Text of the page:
And then there are the small matters of character state delimitation and ancestral state reconstruction/character optimisation...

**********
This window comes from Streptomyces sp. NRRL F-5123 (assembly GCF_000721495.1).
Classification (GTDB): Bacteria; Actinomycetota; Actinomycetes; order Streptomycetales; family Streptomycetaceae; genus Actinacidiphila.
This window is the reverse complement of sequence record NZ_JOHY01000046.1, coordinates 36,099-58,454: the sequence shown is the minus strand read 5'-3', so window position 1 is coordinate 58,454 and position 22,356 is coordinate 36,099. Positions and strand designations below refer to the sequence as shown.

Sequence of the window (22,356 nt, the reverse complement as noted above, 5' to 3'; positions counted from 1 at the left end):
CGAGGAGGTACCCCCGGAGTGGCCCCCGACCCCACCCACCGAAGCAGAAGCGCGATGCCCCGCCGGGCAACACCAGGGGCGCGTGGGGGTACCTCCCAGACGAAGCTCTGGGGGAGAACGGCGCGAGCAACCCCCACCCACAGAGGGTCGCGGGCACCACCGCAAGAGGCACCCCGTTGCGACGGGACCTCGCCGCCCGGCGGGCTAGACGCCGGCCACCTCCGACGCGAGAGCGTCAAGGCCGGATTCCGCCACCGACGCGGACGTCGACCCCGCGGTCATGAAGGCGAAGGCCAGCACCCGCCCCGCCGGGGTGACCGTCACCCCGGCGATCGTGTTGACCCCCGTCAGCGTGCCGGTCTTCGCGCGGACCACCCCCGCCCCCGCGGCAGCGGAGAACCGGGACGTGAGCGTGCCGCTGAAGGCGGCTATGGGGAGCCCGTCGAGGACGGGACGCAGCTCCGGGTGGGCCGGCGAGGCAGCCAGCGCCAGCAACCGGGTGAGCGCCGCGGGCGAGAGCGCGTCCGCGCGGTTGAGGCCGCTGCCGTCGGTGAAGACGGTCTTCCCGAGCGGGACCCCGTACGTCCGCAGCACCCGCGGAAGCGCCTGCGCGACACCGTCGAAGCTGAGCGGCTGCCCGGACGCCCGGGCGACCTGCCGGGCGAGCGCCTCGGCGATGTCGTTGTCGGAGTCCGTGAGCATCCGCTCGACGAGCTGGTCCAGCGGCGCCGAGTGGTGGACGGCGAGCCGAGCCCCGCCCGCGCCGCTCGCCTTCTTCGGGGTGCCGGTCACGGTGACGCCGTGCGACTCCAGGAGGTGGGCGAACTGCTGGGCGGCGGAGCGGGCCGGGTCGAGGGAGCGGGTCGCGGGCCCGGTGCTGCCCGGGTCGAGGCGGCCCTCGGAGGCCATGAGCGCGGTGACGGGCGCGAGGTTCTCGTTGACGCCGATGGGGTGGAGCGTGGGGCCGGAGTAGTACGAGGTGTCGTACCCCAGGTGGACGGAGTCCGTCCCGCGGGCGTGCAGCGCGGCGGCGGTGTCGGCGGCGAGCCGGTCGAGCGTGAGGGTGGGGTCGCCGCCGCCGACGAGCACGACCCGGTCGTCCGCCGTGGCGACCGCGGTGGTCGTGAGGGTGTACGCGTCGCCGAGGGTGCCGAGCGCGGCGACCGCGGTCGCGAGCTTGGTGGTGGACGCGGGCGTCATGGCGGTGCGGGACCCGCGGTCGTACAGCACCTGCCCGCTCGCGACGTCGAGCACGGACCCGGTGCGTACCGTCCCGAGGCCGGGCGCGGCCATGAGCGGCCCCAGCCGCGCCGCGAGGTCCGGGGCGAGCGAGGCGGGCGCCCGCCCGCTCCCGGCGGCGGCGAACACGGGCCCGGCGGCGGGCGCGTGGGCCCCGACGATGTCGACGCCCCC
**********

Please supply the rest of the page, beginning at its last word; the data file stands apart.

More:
Here there are some general issues to think about first. Sattler (e.g. 1992) has long insisted that our thoughts as it were get trapped inside the terms we use, while Rutishauser and Sattler (1985), Kirchoff et al. (2008), and others outline different ways of thinking about morphology. Here the approach advocated i.a. by Prusinkiewicz and Barbier de Reuille (2010) as they think about plant form - the result of the activity of self-organizing proceses of the plant rather than being under immediate genetic control - very helpful as an antidote; throw in processes like heterochrony and heterotopy (e.g. Baum & Donoghue 2002), and our appreciation of morphology can change dramatically. Mathews and Kramer (2012) also help us to think about evolution of form and how novelties might develop over the course of evolutionary history. The most important thing to remember when using botanical terms is that just because some aspect of an organism is dignified by a sesquipedalian word, this by no means signifies that the term refers to an interesting part of "reality" (see also Kirchoff et al. 2008 and references). As Hesse et al. (2009b: p. 27) noted when writing about pollen morphology "Nature itself neither needs categories nor has any knowledge of them" and "categories are artificial and always delimited by an individual or collective convention". Humans make and define botanical terms, and we use them to facilitate communication, although all too often we take them to be "real" - and then they can be as much an impediment to our understanding as anything else. The terms we use, whether in palynology to describe the shape or surface of pollen grains (e.g. Punt et al. 2006; Hesse et al. 2009b), or in general morphology to describe leaf shape (e.g. see Stearn 1992), may well function quite effectively in communication/description while at the same time being inappropriate for use in character optimization - indeed, the caveats in Hesse et al. (2009b), with sections headed "Inherence of Misrepresentation" and "Controversial or Fuzzy Terms", should make one pause for thought.